Seems flexible but isn’t;

what’s between us

is made of clay


like any cup on the shelf.

It shatters easily. Repair

becomes the task.


We glue the wounded edges

with tentative fingers.

Scar tissue is visible history


and the cup is precious to us


we saved it.


In the art of kintsugi

a potter repairing a broken cup

would sprinkle the resin


with powdered gold.

Sometimes the joins

are so exquisite


they say the potter

may have broken the cup

just so he could mend it.



The Messiah of Harvard Square


Every year some student would claim to be the Messiah.

It was the rabbi who had to deal with them.

He had jumped, years ago, from a moving boxcar

on the way to a death camp. That leap

left him ready for anything.


This year at Pesach, a Jewish student proclaimed

Armageddon. “Burn the books! Burn the textbooks!”

he shouted to a cheerful crowd,

sang Hebrew songs to confuse the Gentiles,

dressed for the end like Belshazzar.

People stopped to whisper and laugh.

“I have a noble task,” the boy explained.

“I must prepare myself to endure

the laughter of fools.”


The rabbi was a skeptic.

Years ago he’d been taught, If you’re planting a tree

and someone cries out, The Messiah has come!

finish planting the tree. Then

go see if it’s true.


Still, he took the boy into his study

and questioned him meticulously,

as if the poor soul before him might be,

God help us, the Messiah.



The Converts


On the holiest day we fast till sundown.

I watch the sun stand still

as the horizon edges toward it. Four hours to go.


The rabbi’s mouth opens and closes and opens.

I think fish

and little steaming potatoes,

parsley clinging to them like an ancient script.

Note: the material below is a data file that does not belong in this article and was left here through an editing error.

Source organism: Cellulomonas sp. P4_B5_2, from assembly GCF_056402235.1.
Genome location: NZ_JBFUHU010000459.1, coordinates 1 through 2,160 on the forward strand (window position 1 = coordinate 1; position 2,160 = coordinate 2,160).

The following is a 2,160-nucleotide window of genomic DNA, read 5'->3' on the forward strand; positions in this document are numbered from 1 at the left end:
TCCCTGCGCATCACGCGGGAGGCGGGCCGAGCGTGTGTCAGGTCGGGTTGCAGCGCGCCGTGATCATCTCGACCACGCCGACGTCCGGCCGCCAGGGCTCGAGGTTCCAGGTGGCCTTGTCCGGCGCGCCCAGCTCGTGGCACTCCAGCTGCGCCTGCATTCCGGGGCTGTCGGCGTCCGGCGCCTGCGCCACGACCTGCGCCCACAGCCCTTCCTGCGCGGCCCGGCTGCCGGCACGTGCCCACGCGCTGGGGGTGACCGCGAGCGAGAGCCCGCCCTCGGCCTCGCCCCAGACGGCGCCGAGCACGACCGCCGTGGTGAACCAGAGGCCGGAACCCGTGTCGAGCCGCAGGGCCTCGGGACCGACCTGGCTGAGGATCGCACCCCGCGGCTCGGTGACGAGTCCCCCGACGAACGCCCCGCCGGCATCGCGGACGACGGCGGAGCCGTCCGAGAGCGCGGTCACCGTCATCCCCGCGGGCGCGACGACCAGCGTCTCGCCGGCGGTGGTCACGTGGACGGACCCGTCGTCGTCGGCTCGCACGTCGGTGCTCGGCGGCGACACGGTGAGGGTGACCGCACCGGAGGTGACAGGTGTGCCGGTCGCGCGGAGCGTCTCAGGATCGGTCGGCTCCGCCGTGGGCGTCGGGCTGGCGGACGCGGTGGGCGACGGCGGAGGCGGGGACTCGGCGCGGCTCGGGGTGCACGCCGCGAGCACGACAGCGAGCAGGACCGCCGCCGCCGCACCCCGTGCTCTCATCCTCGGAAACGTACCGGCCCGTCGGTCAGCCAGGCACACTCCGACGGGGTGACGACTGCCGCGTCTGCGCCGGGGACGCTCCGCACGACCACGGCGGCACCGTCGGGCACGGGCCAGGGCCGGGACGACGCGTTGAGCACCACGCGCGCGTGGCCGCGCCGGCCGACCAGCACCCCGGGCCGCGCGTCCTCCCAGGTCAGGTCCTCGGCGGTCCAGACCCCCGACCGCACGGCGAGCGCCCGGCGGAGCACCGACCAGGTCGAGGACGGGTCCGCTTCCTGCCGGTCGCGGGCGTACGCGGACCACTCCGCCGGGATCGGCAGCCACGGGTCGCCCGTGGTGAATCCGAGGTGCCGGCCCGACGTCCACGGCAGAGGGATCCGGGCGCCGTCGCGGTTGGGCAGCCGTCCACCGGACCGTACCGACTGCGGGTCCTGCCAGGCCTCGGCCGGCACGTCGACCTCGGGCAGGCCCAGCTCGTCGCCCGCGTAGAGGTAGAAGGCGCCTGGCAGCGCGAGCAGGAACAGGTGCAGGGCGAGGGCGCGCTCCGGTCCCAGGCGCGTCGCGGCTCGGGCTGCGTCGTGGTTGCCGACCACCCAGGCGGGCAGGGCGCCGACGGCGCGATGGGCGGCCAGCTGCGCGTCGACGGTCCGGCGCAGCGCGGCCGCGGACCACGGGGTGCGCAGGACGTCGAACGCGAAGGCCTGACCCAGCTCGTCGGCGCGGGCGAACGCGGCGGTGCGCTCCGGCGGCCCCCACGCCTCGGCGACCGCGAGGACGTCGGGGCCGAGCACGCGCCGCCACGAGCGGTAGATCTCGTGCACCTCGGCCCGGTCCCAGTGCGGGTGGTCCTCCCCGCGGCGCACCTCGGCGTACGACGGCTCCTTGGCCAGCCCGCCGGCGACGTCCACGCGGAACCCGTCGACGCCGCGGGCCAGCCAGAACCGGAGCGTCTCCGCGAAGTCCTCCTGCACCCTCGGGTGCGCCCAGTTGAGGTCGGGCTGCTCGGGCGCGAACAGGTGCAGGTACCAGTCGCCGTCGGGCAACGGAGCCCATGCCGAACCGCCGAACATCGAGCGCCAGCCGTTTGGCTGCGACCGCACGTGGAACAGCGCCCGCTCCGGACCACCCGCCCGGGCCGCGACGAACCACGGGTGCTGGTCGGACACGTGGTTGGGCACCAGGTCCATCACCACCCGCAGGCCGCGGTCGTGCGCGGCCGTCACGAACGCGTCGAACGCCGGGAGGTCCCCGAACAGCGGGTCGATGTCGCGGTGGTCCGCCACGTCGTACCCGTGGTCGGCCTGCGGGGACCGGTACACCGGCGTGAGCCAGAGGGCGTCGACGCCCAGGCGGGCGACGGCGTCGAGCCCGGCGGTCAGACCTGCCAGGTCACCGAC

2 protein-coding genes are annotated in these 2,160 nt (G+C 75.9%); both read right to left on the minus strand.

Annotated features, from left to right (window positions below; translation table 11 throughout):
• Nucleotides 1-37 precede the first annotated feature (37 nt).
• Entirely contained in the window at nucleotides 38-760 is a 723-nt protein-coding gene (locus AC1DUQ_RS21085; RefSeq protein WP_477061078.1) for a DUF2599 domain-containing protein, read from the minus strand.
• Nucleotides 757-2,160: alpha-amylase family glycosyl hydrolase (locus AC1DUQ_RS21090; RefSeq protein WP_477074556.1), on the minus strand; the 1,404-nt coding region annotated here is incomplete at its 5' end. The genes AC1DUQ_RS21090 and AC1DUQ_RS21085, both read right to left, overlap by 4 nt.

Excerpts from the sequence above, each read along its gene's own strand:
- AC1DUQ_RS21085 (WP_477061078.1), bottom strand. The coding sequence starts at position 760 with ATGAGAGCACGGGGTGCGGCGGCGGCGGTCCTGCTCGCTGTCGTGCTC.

Only the converts, six of them in the corner,

in their prayer shawls and feathery beards,

sing every syllable.

What word

are they savoring now?

If they go on loving that way, we’ll be here all night.


Why did they follow us here, did they think

we were happier?

Did someone tell them we knew

the lost words

to open God’s mouth?


The converts sway in white silk,

their necks bent forward in yearning

like swans,

and I covet

what they think we’ve got.



Blood Honey

in memory of Amichai Kronfeld


Apprehended and held without trial,

our friend was sentenced:

brain tumor, malignant.

Condemned each day

to wake and remember.


Overnight a wall sprang up around him

leaving the rest of us



Death passed over us this time.

We’re still at large. We’re free

to get out of bed, start the coffee,

open the blinds.

The first of the human freedoms.


If he’s guilty

we must be guilty; we’re all made of

the same cup of dust—


It’s a blessing, isn’t it? To be able,

days at a time,

to forget what we are.




Today we have brunch at Chester’s,

poached egg on toast,

orange juice foaming in frosted glasses.


He remembers the summer he packed blood oranges,

stripped to the waist,

drinking the fresh-squeezed juice in the factory

straight from the tap.

He cups his left hand under his chin

as if to a faucet, laughing.


He is scooping sweetness from the belly of death

—honey from the lion’s carcass.


What is it, this blood honey?




A shadow is eating the sun.

It can blind you

but he’s looking right at it,

he won’t turn away.


Already his gaze is marked

by such hard looking.


Day after day breaks

and gives him

back to us



Soon the husk of his knowing

won’t know even that.




A man lies alone in his body in a world

he can still desire.

Another slice of pie? he asks.


As long as he’s hungry

he’s still one of us.

Oh Lord, not yet.


He drums out a jazz beat on the bedrail

with his one good hand

when the words stumble.

See? he says. I can trick the tumor.


He can still taste and see.

The world is good.


He hauls himself up in bed,

squinting his one good eye at the kingdom

through a keyhole

that keeps getting smaller

and smaller.

It is good. It is very good.


These poems were selected by Philip Terman from Chana Bloch’s Swimming in the Rain: New and Selected Poems 1980-2015. Click here to read Terman’s review of Swimming in the Rain.